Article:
THE Senate energy committee has backed the Energy department’s call for greater transparency in the pricing of petroleum products by proposing a review of the oil deregulation law, after a court blocked the agency’s circular that required oil companies to “unbundle” fuel prices.

Matagal na rin ang (It’s been a while since the passage of the) oil deregulation law so it’s about time to revisit [it]. Again, the promise of the oil deregulation law is more competition will lead to lower prices. We should also analyze whether that promise is being achieved right now,” Senator Sherwin T. Gatchalian, chairman of the Senate Committee on Energy, told reporters after a hearing on electric vehicles on Wednesday.

Asked about when he plans to file a resolution calling for a review of Republic Act No. 8479 or the Downstream Oil Industry Deregulation Act of 1998, he said: “Siguro mga (about) one month from now.”

Mr. Gatchalian was reacting to a court issuance of a writ of preliminary injunction against Department of Energy (DoE) Secretary Alfonso G. Cusi, who was respondent to a case filed by Petron Corp. questioning the legality of DoE Department Circular No. DC2019-005-008.

“To rectify that, what we are discussing internally is to revisit the oil deregulation law and to incorporate there transparency, kasi ang punto naman ng (because what is being pointed out by the) DoE is transparency,” he said.

Mr. Gatchalian said the DoE would want to know whether the industry players were hoarding or were deliberately not selling oil when prices increase.

“They want to also understand whether the industry take is beyond reasonable terms although you can argue that is a deregulated and private endeavor but we also need to understand the dynamics of industry take,” he said, referring to the price mark up for each seller of fuel products.

“But the bottom line is that there is transparency,” he added.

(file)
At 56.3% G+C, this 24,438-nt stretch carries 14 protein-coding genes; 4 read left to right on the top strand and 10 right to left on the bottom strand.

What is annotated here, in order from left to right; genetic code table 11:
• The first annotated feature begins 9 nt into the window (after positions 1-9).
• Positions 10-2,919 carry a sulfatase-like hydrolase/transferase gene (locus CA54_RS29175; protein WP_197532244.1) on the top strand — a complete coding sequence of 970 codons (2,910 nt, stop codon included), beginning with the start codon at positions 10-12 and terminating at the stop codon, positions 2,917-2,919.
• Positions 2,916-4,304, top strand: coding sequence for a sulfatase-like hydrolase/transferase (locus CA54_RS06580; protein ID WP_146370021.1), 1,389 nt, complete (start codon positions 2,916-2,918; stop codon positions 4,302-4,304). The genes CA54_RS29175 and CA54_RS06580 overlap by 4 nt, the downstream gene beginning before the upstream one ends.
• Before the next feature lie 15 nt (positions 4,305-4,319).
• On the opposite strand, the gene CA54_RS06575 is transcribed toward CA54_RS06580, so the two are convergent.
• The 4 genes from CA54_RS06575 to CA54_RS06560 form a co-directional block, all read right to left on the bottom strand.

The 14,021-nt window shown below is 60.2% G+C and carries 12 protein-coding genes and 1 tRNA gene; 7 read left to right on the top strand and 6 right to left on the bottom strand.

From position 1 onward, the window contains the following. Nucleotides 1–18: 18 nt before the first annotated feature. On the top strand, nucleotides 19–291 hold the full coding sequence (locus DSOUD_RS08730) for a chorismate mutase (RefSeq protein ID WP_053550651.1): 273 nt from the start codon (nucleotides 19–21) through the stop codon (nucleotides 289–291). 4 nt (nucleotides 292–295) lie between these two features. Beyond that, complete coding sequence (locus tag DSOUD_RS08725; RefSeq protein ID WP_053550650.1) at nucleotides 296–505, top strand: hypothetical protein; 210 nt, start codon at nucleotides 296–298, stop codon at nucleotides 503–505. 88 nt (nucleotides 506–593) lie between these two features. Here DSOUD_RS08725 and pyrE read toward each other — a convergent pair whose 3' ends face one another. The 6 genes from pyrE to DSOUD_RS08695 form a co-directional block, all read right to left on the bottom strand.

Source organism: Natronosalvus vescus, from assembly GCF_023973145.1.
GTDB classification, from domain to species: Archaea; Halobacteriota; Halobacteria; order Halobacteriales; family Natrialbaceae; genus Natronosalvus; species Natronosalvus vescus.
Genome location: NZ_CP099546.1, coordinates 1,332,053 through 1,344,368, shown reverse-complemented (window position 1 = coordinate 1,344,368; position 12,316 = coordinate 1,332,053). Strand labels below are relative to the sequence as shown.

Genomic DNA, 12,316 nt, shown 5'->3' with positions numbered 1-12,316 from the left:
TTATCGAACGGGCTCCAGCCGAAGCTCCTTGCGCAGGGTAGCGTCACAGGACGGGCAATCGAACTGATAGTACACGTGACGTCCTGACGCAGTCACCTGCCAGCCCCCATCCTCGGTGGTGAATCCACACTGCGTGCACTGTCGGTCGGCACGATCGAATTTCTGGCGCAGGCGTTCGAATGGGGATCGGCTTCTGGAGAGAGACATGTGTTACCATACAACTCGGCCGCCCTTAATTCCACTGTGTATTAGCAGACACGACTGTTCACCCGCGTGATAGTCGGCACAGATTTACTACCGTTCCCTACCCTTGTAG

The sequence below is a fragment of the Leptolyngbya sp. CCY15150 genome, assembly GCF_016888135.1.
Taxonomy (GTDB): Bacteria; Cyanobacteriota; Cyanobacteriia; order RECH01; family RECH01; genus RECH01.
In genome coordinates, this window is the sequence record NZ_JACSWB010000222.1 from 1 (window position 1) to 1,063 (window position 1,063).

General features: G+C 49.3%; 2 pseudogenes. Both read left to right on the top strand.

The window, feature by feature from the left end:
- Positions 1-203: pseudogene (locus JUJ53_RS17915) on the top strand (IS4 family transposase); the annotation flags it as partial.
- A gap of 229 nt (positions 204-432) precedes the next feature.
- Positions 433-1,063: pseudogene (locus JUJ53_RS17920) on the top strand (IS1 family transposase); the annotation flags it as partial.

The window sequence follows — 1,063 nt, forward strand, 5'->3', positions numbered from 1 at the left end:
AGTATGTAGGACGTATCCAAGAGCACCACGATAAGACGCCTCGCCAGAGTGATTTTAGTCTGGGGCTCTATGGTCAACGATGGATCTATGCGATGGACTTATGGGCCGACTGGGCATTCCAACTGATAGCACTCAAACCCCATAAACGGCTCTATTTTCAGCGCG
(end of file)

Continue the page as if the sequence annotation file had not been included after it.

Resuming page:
He said although the industry is deregulated, oil is a “vital” industry that could dictate the operation of vehicles, airlines and sea vessels.

“Government should know exactly the operations and the inventories of the oil companies,” he said.

On Tuesday, Mr. Cusi said the DoE will continue to look for ways to keep consumers informed about what goes into the prices of petroleum products, after a court blocked the agency’s circular that it hoped would provide greater transparency.

“I’m not happy,” DoE Secretary Alfonso G. Cusi told reporters after the release of the writ of preliminary injunction issued by Branch 213 of the Regional Trial Court of Mandaluyong City that sided with petitioner Petron Corp.

He said the other ways for the DoE to determine the pricing of fuel products would include the importation of petroleum by a unit of state-led Philippine National Oil Co. or the company itself.

Separately, the Philippine Competition Commission (PCC) plans to review the DoE circular although it was non-committal whether it would proactively come up with a stand on the matter.

Kenneth V. Tanate, PCC executive director, said oil unbundling is generally good for consumers as it would promote transparency and make them more informed on what they are paying for. — Victor V. Saulon